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China is in the thick of a fight against infectious diseases such as tuberculosis, hepatitis, and AIDS—a battle the entire world has a stake in. The University of Tokyo’s Institute of Medical Science (IMSUT) has thrown its weight behind the effort in collaboration with the Chinese Academy of Sciences, a state research institution.

Japanese researchers are stationed at the Chinese Academy of Sciences’ Institute of Microbiology in Beijing.

Japanese researchers are stationed at the Chinese Academy of Sciences’ Institute of Microbiology in Beijing.

IMSUT’s Research Center for Asian Infectious Diseases is based at the academy in Beijing. Japanese scientists are permanently stationed at a pair of specialized institutions that belong to the academy—the Institute of Biophysics and the Institute of Microbiology—where they conduct joint research.

China’s economic development has triggered massive flows of people and goods around the country and across its borders. This, in turn, has opened up more routes for the transmission of illnesses. “In China, we’re on the actual front lines, with patients on the doorstep,” said Takaomi Ishida, an associate professor in charge of collaborative research with the Institute of Microbiology. He stressed the value of doing research under such conditions.

University of Tokyo professor Zene Matsuda explained that the impetus for launching joint studies in China was the SARS outbreak in 2003. The dearth of information on infectious diseases within China, he said, only added to the importance of doing research locally.

Matsuda noted that diseases can spread rapidly in China because of its large population, combined with its mix of advanced and economically developing regions. And with outbreaks occurring one after another in emerging countries such as India, he said the hope is to use the Chinese research to craft international countermeasures.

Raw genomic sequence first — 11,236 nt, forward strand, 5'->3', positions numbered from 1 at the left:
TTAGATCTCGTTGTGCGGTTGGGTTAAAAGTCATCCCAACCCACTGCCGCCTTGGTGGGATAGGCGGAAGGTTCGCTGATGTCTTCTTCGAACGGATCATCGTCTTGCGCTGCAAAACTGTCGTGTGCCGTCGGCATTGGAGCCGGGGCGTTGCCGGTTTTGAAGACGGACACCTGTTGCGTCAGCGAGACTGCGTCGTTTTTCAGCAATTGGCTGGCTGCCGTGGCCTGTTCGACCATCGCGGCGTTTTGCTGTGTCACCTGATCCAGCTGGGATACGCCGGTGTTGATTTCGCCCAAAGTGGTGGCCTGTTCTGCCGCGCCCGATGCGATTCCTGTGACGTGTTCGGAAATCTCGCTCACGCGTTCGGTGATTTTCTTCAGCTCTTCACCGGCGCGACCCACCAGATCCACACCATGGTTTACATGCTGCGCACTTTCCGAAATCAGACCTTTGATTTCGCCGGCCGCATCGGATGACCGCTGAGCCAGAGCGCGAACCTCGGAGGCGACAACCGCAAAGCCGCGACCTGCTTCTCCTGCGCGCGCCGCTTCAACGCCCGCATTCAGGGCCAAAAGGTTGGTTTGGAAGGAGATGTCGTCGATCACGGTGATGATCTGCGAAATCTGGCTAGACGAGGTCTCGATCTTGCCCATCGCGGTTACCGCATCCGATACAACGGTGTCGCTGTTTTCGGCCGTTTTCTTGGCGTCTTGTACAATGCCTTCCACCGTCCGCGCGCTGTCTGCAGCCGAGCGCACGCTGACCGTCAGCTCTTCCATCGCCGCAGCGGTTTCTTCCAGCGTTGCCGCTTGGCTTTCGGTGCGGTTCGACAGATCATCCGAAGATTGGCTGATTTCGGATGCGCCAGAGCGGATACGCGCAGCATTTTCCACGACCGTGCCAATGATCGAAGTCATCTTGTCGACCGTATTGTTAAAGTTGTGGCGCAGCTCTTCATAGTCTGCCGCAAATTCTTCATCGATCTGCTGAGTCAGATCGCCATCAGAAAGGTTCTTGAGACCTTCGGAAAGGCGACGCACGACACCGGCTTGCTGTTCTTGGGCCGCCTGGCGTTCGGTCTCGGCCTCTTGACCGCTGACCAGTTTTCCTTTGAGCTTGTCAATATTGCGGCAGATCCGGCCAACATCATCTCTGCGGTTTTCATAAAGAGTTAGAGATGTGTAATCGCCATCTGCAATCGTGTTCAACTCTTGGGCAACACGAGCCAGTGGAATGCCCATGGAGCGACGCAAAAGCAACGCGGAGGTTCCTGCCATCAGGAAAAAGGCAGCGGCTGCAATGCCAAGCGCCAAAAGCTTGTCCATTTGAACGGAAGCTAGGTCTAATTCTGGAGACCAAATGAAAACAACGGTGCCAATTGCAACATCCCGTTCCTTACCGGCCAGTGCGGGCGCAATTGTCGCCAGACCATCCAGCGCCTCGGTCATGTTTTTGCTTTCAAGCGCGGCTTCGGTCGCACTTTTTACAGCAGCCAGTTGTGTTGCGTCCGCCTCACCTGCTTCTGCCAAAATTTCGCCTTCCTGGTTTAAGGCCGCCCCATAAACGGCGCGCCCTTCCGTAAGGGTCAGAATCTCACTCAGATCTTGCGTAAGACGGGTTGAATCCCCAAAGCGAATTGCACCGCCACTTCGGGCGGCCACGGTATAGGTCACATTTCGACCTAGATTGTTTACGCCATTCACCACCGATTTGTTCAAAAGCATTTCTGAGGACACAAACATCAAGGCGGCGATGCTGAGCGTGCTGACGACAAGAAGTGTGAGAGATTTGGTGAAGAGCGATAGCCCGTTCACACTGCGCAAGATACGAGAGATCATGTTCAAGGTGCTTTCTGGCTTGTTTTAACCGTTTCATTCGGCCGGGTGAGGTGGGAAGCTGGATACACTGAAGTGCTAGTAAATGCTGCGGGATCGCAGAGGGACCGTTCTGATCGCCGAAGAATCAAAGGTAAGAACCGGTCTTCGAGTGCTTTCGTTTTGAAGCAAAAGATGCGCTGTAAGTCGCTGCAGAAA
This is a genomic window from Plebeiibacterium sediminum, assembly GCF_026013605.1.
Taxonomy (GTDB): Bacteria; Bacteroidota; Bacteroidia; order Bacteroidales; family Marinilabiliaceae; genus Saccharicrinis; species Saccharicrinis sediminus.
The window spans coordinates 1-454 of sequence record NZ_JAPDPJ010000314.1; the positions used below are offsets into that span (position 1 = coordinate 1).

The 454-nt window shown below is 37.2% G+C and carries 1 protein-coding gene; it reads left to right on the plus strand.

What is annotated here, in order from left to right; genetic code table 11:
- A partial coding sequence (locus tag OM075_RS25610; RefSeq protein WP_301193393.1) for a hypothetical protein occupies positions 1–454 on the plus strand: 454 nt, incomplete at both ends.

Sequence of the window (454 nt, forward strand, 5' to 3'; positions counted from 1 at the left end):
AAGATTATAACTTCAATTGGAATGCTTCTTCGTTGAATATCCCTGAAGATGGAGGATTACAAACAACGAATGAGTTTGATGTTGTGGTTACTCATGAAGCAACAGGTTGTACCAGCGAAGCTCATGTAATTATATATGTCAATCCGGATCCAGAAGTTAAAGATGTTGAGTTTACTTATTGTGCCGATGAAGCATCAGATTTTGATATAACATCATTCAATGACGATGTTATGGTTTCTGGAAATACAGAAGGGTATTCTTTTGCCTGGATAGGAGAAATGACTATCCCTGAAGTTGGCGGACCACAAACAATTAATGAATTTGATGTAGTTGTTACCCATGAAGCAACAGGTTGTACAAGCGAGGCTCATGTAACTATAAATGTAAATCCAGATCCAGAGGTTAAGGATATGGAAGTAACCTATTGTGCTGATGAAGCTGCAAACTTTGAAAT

1 MILLION HIV CASES
The researchers are working on several themes, from the mechanisms behind viral infections, to factors that contribute to virus propagation and hosting, to the development of antiviral agents. Ishida is currently focused on HIV, as cases of the virus that causes AIDS continue to increase in China.

When it comes to public health initiatives and sex education, the country lags behind. The number of people infected with HIV is estimated to exceed 1 million—far surpassing the 20,000 infections in Japan.

IMSUT is also working with a prominent hospital in Beijing and is pursuing epidemiology research on subjects including complications from HIV.

The researchers culture viruses, run experiments, and collect data. And they are getting results: Recently, they shed new light on how HIV induces osteoporosis. They also developed a method for analyzing the progress of fusion between HIV and other cells’ membranes. Such breakthroughs could be applied to research on other infectious diseases, such as dengue fever and Middle East Respiratory Syndrome.

Overall, about 30 scientists from China and Japan are participating in the project. The Japan Agency for Medical Research and Development is currently supporting their endeavors under its Japan Initiative for Global Research Network on Infectious Diseases. Still, money is tight. Some companies spend tens of millions of dollars a year developing a single drug; the funding amounts to a fraction of that.

The path to effective virus defenses is long and arduous. Further steps may be needed to support the residency of Japanese researchers and expand hiring of local personnel.

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The path to effective virus defenses is long and arduous.